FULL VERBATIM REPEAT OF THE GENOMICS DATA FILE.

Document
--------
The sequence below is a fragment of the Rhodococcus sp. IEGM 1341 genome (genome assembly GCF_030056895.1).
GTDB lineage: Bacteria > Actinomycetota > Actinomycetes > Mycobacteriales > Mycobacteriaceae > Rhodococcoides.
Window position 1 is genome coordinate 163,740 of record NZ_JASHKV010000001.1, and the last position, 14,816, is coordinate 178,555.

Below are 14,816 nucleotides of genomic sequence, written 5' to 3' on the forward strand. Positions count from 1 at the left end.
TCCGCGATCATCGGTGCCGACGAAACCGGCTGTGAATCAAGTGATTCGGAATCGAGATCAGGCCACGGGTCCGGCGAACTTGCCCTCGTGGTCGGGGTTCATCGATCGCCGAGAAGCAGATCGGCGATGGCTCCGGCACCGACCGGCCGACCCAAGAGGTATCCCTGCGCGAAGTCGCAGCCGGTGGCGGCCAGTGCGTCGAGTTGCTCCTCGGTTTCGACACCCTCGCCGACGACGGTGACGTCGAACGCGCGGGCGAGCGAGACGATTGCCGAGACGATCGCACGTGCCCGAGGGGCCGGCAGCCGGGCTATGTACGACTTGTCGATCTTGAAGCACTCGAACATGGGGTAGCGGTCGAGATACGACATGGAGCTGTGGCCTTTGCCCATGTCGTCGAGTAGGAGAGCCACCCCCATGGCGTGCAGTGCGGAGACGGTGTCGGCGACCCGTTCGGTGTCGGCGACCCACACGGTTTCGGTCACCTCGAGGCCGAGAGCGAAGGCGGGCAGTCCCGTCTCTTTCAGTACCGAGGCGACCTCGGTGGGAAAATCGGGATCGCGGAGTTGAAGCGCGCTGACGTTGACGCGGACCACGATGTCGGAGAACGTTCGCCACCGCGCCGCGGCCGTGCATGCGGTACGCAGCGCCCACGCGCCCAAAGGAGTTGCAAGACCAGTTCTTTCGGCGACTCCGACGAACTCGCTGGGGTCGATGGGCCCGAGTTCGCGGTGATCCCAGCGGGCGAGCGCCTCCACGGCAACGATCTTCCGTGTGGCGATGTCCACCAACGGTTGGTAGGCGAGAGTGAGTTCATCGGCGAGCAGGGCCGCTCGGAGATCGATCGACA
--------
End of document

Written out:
The sequence below is a fragment of the Rhodococcus sp. IEGM 1341 genome (genome assembly GCF_030056895.1).
GTDB lineage: Bacteria > Actinomycetota > Actinomycetes > Mycobacteriales > Mycobacteriaceae > Rhodococcoides.
Window position 1 is genome coordinate 163,740 of record NZ_JASHKV010000001.1, and the last position, 14,816, is coordinate 178,555.

Below are 14,816 nucleotides of genomic sequence, written 5' to 3' on the forward strand. Positions count from 1 at the left end.
TCCGCGATCATCGGTGCCGACGAAACCGGCTGTGAATCAAGTGATTCGGAATCGAGATCAGGCCACGGGTCCGGCGAACTTGCCCTCGTGGTCGGGGTTCATCGATCGCCGAGAAGCAGATCGGCGATGGCTCCGGCACCGACCGGCCGACCCAAGAGGTATCCCTGCGCGAAGTCGCAGCCGGTGGCGGCCAGTGCGTCGAGTTGCTCCTCGGTTTCGACACCCTCGCCGACGACGGTGACGTCGAACGCGCGGGCGAGCGAGACGATTGCCGAGACGATCGCACGTGCCCGAGGGGCCGGCAGCCGGGCTATGTACGACTTGTCGATCTTGAAGCACTCGAACATGGGGTAGCGGTCGAGATACGACATGGAGCTGTGGCCTTTGCCCATGTCGTCGAGTAGGAGAGCCACCCCCATGGCGTGCAGTGCGGAGACGGTGTCGGCGACCCGTTCGGTGTCGGCGACCCACACGGTTTCGGTCACCTCGAGGCCGAGAGCGAAGGCGGGCAGTCCCGTCTCTTTCAGTACCGAGGCGACCTCGGTGGGAAAATCGGGATCGCGGAGTTGAAGCGCGCTGACGTTGACGCGGACCACGATGTCGGAGAACGTTCGCCACCGCGCCGCGGCCGTGCATGCGGTACGCAGCGCCCACGCGCCCAAAGGAGTTGCAAGACCAGTTCTTTCGGCGACTCCGACGAACTCGCTGGGGTCGATGGGCCCGAGTTCGCGGTGATCCCAGCGGGCGAGCGCCTCCACGGCAACGATCTTCCGTGTGGCGATGTCCACCAACGGTTGGTAGGCGAGAGTGAGTTCATCGGCGAGCAGGGCCGCTCGGAGATCGATCGACA